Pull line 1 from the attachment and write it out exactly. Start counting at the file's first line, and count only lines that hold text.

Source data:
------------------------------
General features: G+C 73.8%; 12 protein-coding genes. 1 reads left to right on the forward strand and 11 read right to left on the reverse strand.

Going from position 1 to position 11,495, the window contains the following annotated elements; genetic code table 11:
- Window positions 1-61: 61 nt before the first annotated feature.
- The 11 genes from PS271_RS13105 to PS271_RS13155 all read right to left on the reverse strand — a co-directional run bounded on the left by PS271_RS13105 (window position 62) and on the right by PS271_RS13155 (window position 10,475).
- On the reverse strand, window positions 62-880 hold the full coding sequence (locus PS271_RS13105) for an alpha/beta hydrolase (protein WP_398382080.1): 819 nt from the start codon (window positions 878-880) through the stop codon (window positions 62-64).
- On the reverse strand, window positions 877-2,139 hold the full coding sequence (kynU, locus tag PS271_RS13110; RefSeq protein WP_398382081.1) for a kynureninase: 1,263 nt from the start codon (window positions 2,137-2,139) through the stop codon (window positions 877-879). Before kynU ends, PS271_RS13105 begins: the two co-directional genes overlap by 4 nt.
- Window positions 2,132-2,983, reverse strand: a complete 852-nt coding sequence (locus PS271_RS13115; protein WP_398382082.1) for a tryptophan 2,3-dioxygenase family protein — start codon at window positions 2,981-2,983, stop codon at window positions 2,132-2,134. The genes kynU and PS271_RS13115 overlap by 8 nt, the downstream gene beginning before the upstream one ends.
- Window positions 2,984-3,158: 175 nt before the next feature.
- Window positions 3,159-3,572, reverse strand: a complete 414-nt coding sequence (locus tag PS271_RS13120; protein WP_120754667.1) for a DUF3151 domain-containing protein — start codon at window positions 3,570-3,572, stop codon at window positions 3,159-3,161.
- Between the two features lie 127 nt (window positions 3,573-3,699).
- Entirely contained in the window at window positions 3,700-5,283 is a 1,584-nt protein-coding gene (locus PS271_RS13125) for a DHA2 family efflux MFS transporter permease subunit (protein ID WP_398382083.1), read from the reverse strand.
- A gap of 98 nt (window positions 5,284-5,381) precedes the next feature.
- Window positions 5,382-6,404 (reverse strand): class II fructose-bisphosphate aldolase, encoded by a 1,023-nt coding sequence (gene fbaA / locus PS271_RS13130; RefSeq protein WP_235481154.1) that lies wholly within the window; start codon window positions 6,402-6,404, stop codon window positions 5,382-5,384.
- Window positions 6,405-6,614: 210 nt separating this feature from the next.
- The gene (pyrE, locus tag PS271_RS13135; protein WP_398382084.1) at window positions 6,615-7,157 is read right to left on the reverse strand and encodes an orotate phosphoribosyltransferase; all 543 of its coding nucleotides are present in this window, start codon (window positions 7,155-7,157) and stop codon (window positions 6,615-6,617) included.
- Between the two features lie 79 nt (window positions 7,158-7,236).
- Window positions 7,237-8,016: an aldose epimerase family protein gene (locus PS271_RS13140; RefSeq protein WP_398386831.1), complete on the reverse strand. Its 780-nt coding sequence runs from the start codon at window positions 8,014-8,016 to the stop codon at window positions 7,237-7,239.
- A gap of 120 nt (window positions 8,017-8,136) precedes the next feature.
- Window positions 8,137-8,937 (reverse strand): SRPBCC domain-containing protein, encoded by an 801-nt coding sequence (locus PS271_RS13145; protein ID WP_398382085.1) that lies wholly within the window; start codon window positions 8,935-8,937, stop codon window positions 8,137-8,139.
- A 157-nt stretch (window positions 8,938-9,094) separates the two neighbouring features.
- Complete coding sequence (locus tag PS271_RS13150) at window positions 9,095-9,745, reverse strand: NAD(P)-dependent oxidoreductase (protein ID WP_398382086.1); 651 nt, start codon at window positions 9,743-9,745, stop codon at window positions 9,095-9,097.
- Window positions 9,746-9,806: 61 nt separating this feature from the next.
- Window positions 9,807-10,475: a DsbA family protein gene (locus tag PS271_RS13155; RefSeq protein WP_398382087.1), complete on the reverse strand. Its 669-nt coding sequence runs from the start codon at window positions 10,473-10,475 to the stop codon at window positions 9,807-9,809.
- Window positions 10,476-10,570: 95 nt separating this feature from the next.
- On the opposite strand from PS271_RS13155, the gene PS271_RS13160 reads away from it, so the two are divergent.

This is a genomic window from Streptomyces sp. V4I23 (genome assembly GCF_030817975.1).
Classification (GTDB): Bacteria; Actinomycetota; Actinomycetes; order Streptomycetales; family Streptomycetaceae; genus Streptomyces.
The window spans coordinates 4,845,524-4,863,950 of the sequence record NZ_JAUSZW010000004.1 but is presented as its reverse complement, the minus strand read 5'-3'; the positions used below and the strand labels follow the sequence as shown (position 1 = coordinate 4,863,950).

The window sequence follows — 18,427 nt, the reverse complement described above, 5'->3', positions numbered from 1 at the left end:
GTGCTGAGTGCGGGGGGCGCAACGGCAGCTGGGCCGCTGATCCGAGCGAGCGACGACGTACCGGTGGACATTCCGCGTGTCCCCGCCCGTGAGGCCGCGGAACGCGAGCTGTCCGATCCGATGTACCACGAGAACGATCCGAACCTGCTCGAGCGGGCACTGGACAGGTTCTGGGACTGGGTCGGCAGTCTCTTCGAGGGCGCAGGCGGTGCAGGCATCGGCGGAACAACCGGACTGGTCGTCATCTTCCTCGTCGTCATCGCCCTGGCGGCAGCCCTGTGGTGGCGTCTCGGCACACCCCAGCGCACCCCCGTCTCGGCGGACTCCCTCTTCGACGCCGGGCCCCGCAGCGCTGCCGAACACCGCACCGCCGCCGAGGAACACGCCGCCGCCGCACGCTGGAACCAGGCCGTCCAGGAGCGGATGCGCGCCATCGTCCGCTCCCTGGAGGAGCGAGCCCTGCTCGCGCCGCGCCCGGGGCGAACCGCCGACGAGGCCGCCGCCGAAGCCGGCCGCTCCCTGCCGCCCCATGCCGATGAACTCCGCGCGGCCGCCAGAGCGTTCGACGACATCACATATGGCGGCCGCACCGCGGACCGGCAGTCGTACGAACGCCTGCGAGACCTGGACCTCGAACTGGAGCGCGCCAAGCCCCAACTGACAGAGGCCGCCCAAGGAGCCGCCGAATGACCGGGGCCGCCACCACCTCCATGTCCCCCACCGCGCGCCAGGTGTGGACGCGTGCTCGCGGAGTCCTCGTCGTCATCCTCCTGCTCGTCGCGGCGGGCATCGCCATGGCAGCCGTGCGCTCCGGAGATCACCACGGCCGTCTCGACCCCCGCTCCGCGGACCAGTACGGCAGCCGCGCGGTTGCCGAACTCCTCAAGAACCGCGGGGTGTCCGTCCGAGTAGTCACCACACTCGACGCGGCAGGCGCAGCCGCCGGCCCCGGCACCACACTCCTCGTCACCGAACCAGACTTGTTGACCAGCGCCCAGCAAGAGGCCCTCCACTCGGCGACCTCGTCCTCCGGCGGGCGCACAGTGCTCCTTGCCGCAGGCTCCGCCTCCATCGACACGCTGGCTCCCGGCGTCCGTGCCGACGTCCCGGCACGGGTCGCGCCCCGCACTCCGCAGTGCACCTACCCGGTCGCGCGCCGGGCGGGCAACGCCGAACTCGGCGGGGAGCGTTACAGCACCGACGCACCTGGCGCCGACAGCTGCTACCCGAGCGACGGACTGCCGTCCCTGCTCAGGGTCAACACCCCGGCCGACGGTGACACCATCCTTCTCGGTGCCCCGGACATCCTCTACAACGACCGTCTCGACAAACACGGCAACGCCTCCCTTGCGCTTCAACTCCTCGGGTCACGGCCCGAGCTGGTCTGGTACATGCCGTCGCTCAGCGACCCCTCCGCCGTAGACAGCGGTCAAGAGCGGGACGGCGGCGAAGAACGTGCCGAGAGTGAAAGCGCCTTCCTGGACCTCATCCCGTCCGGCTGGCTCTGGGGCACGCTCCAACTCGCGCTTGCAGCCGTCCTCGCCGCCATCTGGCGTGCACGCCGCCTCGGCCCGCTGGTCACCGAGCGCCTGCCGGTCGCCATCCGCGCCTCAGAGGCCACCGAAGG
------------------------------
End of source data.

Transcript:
General features: G+C 73.8%; 12 protein-coding genes. 1 reads left to right on the forward strand and 11 read right to left on the reverse strand.